By Bonnie Low-Kramen for Smart CEO Magazine | April 2017
March 22, 2017: A car and knife attack takes place near the Houses of Parliament in London. April 2, 2017: A water avalanche in Colombia kills 254. April 3, 2017: A train explosion in Moscow kills 14.
These are just three of the most recent examples of crises or disasters that struck suddenly and had an impact on a great number of people. Does it not seem as if these events are happening more and more frequently? That’s because they are.
In addition to man-made crises such as the terror attacks in Paris, Brussels or at an Orlando nightclub, there is the ever-growing threat of natural disasters such as blizzards, hurricanes, earthquakes and tornadoes.
As a CEO, you, your people and your company are vulnerable. The questions to be answered and planned for include:
- Are you and your staff ready if a disaster strikes your company?
- Do you have people traveling in the affected area? Can you reach them?
- Does your staff have family in the affected area?
Assistants in companies are accustomed to handling crises of all shapes, sizes and intensity. It is your team’s business to expect the unexpected, but they need your full support. Remember that the crisis doesn’t have to be a full-out terrorist attack to cause chaos for businesses.
We have all learned some painful lessons since 9/11, and websites created by the Department of Homeland Security have been designed to help us run the what ifs and be prepared to the best of our ability.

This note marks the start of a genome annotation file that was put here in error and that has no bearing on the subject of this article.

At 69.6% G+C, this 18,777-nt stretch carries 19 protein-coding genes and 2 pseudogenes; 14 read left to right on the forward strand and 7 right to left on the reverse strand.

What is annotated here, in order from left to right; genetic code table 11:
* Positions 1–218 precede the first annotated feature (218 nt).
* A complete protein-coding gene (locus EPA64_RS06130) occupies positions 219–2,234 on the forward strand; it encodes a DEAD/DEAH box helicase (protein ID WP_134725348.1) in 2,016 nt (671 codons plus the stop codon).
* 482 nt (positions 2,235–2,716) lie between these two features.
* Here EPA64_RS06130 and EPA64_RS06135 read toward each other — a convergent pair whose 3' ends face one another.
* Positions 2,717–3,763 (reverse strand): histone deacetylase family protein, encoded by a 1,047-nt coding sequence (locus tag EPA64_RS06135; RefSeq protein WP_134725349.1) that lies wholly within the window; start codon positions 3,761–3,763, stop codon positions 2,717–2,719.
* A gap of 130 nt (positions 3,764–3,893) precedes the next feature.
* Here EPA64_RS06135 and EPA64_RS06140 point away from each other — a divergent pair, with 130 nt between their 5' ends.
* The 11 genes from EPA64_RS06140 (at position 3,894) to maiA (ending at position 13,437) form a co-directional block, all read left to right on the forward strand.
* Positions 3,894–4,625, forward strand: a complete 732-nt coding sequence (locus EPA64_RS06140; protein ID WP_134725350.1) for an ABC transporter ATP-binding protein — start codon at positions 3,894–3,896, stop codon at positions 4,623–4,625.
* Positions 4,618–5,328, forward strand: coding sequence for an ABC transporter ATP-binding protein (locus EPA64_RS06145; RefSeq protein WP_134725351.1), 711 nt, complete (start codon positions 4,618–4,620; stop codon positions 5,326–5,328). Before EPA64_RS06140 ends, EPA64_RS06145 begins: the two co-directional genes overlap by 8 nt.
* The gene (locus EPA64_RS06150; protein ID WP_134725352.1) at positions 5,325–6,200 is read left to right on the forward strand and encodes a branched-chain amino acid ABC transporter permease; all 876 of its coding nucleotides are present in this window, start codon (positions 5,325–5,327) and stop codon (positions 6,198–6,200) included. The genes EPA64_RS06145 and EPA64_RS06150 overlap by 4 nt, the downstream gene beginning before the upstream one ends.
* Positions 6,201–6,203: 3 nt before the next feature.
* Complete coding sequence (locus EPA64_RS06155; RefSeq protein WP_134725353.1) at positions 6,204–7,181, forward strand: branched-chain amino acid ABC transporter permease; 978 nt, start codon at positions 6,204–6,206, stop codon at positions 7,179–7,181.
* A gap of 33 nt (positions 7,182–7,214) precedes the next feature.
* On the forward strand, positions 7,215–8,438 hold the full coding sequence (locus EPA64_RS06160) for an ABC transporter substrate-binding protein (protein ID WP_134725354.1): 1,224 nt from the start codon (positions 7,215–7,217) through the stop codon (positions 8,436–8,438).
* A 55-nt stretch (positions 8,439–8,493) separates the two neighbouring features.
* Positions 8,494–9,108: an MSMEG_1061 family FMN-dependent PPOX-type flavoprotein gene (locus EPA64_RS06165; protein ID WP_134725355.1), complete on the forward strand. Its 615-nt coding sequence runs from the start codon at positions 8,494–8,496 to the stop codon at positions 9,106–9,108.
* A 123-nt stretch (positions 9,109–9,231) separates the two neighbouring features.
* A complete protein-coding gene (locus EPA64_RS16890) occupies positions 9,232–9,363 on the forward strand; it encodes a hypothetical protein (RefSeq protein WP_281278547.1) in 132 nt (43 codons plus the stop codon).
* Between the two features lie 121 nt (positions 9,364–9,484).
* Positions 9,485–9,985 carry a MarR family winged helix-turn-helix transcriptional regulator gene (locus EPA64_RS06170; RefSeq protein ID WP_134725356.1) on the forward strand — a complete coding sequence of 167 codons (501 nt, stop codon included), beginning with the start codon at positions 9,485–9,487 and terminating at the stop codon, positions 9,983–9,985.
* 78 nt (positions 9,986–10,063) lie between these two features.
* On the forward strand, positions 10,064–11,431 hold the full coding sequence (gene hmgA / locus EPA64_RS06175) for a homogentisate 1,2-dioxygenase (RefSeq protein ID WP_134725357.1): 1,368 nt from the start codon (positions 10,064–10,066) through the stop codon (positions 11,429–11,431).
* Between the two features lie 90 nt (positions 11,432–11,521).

So what if, or rather when, it happens again?
How you and your team can improve disaster readiness
- Learn from a survey of all staff members, asking their thoughts on your company’s readiness for both kinds of disasters (man-made and natural).
- Be sure you can reach your people by text and have emergency contact information for them, including phone numbers and email addresses.
- Urge your team to have hard-copy backups of key data in the event of a power outage.
- Review disaster equipment that you should have on hand in the office as well as in your cars and homes, which is specific to your particular area. Don’t leave this to chance. More people would have lived on 9/11 if they had had flashlights to navigate the pitch-black stairwells. Many companies have “go bags,” which contain emergency supplies for a situation where people have to leave the building suddenly. Batteries, a blanket, track phones, a power strip, an extra phone charger, bottled water, medicine, $200 in small currency and energy bars are examples of items in the bag.
- Create a team that includes the assistants to devise your company’s disaster plan. Where is the meeting area if people cannot get into the building?
- Remember fire drills in grade school? Run periodic drills with your team and distribute up-to-date information.
- For the sake of cybersecurity, be sure your IT team has a disaster plan in place that is shared with the whole staff. Devise a plan for password protection.
- Make “if you see something, say something” part of your company policy. The former co-worker of the Orlando nightclub shooter wishes he had spoken up.
Clearly, the time to create a disaster plan is when there is no problem — not in the middle of a crisis. The days of “It could never happen to us” are long over. It’s a whole new world.
Only you know whether your company is ready. If the answer is no, today is a great day to act.